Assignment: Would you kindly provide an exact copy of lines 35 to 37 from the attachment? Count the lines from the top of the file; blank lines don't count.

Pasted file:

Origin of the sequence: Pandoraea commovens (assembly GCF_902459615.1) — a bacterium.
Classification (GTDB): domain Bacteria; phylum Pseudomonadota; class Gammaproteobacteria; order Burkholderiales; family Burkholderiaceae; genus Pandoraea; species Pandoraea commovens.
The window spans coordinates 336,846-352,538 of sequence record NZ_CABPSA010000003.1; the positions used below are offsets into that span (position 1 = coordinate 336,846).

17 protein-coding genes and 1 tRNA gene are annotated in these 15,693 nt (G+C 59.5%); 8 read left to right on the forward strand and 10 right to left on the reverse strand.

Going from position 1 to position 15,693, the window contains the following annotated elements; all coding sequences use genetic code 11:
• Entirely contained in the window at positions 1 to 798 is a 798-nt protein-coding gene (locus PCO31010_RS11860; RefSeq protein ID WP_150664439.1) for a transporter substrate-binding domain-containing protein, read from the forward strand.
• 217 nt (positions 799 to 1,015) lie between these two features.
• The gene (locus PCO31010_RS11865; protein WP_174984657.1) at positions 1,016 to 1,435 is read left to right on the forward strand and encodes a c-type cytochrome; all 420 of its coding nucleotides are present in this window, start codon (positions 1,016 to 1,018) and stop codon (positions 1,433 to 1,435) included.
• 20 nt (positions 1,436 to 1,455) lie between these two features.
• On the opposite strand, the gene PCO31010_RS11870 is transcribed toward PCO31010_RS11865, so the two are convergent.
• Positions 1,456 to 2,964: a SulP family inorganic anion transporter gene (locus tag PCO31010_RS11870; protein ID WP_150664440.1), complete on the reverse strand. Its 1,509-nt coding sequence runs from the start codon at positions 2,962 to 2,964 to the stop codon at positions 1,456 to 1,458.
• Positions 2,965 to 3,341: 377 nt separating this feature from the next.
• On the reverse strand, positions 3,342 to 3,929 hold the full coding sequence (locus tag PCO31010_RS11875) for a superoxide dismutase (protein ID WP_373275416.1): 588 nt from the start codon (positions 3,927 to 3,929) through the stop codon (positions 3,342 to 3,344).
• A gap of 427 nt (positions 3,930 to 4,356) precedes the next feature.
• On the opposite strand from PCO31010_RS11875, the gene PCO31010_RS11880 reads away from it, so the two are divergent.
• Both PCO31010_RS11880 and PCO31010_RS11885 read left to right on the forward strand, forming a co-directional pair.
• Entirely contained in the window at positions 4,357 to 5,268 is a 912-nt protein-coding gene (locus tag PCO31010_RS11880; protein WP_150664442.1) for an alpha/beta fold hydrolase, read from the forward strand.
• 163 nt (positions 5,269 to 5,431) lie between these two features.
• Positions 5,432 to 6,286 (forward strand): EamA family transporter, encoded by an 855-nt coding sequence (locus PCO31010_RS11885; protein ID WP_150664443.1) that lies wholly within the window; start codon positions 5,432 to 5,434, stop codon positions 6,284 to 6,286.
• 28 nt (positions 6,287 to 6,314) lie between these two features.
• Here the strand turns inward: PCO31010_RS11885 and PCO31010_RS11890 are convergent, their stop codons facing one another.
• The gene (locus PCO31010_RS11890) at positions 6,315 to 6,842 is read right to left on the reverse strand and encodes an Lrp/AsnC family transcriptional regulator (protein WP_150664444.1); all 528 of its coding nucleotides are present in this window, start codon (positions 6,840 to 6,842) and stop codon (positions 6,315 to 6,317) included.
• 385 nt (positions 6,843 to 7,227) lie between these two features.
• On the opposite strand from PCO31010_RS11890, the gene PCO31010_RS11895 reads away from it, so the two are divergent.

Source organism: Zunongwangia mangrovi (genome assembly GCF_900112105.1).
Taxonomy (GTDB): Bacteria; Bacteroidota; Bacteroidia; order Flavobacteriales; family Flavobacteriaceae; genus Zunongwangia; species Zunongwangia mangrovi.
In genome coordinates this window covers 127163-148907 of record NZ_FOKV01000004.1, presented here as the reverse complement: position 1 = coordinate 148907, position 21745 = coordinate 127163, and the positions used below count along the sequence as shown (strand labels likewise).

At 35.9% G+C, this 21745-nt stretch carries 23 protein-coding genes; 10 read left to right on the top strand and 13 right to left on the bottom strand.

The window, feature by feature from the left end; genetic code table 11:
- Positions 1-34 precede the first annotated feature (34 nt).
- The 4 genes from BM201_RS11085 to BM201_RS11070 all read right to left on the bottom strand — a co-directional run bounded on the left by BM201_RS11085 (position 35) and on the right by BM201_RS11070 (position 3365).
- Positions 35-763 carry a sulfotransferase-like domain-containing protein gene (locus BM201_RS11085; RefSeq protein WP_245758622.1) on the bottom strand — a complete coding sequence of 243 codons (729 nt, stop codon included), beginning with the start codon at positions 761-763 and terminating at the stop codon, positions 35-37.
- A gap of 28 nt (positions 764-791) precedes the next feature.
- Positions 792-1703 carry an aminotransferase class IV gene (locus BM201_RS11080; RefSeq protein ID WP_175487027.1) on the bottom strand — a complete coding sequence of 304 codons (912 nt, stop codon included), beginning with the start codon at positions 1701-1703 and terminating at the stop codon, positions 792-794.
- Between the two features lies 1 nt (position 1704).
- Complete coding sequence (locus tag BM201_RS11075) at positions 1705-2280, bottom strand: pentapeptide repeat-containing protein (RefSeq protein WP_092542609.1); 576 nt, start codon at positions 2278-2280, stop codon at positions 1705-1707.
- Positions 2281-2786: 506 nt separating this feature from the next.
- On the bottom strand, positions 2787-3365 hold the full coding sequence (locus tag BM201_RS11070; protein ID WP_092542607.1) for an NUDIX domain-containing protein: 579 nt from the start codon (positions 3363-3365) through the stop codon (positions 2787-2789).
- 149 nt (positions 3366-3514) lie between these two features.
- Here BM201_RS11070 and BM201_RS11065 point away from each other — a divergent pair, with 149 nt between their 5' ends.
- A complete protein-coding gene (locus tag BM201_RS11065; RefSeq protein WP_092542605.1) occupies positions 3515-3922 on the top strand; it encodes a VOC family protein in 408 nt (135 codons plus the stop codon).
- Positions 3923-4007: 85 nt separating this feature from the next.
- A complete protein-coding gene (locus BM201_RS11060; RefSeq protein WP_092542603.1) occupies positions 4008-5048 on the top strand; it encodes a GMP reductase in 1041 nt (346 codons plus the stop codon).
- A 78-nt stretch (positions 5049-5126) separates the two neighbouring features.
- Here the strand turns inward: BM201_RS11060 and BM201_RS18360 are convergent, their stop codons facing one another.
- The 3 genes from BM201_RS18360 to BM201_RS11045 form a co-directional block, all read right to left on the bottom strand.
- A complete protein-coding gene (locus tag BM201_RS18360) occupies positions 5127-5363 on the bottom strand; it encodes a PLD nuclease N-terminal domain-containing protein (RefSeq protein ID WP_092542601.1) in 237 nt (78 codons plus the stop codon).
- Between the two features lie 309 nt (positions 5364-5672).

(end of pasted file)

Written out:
- Between the two features lies 1 nt (position 1704).
- Complete coding sequence (locus tag BM201_RS11075) at positions 1705-2280, bottom strand: pentapeptide repeat-containing protein (RefSeq protein WP_092542609.1); 576 nt, start codon at positions 2278-2280, stop codon at positions 1705-1707.
- Positions 2281-2786: 506 nt separating this feature from the next.